Uroš Fink fears not long treks in the freezing cold winter in meter high snow—not even in the dead of midnight; the 31-year-old astrophotographer from Slovenia is driven by a desire to take breathtaking images of our Milky Way.
The young engineer with a passion for shooting the night sky set out last December on one such excursion at Big Pasture Plateau, which yielded Uroš an award-winning image in the astro-landscape photography milieu.
He booked a cozy little hut on that particular plateau in the country’s northern region and, after much notetaking, planning, and scouting out the perfect composition during the day, he set out as darkness fell.
The timing that month would also be perfect to catch a cameo appearance by Comet Leonard, the brightest comet of the year, with its signature tail and fuzzy green glow as it sailed past planet Earth.
“My legs were tired even before I went out, but in the first place was motivation and a great desire to create beautiful images,” he told The Epoch Times of his foray. “I spent the whole night alone, far around me there was no living soul, just me, nature, and stars. It’s difficult to describe the feeling in words, but it was indescribably beautiful, a feeling of freedom, smallness, happiness. A feeling that won’t go out of my head for a while.”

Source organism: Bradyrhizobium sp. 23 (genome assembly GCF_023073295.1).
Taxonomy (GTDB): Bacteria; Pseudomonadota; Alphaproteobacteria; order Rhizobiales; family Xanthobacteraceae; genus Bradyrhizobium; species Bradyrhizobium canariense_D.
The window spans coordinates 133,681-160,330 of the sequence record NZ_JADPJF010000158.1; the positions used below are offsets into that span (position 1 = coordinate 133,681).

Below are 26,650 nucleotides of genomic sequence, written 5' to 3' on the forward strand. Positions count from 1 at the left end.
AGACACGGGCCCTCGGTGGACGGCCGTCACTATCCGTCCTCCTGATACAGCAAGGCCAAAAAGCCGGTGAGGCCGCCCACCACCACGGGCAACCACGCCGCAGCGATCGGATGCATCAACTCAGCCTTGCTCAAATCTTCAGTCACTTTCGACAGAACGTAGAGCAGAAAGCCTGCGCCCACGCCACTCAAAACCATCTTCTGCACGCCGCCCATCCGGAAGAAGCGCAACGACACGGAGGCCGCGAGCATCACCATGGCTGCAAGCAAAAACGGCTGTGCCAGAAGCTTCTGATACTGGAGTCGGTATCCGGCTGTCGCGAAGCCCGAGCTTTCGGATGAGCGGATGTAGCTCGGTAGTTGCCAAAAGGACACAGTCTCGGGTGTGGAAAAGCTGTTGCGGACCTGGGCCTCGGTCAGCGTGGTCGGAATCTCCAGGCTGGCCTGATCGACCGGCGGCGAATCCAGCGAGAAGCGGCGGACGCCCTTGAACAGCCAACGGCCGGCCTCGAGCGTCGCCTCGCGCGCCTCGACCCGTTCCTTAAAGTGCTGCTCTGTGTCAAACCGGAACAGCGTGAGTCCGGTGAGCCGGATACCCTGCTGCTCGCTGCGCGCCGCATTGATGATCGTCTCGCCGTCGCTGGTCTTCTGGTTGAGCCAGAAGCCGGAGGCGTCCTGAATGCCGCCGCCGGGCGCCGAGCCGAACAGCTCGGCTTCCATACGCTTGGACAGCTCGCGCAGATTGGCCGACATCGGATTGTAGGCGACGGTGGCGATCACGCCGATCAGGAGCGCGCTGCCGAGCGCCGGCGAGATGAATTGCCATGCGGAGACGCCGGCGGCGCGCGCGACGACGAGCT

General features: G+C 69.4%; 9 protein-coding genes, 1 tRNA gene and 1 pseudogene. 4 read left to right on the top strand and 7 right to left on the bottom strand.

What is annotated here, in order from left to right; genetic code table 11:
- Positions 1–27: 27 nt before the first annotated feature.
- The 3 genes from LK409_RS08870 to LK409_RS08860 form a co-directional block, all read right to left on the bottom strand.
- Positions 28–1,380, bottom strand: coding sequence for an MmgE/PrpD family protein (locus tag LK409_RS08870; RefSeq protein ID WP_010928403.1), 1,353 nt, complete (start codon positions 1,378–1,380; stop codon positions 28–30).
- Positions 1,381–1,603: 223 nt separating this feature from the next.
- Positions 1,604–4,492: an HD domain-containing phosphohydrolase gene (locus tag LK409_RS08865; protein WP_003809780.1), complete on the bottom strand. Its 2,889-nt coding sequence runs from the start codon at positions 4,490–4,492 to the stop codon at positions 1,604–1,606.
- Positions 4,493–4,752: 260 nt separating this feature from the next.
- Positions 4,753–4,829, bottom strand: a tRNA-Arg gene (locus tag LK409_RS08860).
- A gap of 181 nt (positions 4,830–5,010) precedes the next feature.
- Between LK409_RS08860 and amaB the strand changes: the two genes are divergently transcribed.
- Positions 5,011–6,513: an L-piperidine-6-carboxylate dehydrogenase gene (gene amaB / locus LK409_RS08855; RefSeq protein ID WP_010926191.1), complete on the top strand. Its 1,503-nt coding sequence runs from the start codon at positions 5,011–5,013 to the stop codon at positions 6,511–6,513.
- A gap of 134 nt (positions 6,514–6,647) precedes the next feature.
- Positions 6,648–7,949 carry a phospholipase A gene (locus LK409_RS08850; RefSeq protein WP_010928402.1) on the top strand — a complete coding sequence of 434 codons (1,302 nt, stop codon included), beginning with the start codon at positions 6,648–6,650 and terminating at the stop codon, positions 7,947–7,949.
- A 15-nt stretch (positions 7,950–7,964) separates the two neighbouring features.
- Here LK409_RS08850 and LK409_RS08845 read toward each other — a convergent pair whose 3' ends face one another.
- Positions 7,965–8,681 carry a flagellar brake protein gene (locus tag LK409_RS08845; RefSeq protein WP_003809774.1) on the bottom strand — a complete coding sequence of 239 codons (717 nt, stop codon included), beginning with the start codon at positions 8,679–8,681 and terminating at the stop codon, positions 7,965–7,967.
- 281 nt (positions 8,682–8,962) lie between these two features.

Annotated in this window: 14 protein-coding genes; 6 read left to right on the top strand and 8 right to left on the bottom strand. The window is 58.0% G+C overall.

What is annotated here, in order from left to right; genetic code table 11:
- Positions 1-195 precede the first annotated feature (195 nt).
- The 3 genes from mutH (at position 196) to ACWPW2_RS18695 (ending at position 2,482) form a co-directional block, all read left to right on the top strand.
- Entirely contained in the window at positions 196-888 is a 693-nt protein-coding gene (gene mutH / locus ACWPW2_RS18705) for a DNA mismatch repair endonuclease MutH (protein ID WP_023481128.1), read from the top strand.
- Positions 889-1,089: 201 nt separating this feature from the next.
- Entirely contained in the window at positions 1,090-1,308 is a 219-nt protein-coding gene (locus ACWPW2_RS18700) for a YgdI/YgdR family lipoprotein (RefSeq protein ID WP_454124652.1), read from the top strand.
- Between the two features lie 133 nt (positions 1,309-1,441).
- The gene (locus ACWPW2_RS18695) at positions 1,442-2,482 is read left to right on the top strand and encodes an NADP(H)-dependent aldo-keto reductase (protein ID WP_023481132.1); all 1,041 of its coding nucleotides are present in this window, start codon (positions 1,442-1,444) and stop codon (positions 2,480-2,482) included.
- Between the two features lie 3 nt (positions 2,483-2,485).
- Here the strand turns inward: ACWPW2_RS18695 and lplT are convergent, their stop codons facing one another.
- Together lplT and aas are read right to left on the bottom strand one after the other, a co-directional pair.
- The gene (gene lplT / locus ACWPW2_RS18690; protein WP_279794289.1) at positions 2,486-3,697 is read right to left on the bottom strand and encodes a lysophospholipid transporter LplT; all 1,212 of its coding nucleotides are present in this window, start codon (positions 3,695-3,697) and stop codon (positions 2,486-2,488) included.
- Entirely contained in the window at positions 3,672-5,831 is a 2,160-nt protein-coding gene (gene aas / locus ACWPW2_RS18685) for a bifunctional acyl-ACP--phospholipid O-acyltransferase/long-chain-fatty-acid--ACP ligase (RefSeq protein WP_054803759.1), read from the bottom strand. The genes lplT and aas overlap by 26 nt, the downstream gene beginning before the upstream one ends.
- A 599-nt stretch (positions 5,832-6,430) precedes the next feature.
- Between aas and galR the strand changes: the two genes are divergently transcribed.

Using his Nikon D600 Astromod, he shot the sky using a SkyWatcher tracking device in order to still the stars during a long exposure, and capture all the wonder and color the human eye cannot see, and the foreground separately to get the desired sharpness and detail. The two would later be blended together in digital postprocessing.
Slowly, night began to fade and Uroš realized he had to make the over-hour-long hike back to the hut. He’d already been awake for 24 hours; he could no longer feel his fingers in the minus-10-degree-Celsius (14-degree-Fahrenheit) cold; and it was a daunting trek back carrying his 35-kilo pack. “But I made it!” he said. “I don’t regret anything, actually I am more than happy that I did this amazing excursion.”
That excursion yielded these several stunning images shown here, as well as placement in the Milky Way Photographer of the Year 2021 award, presented by Capture the Atlas—choosing the very best in astro-landscape images from all over the world.
That is Uroš’s biggest achievement, he says. Besides that, he’s also placed third in drone in Drone&Astrophotography’s internationals salon in both 2020 and 2021. His images have also been featured by NASA and photography sites such as Nightscaper and Milky Way Chasers.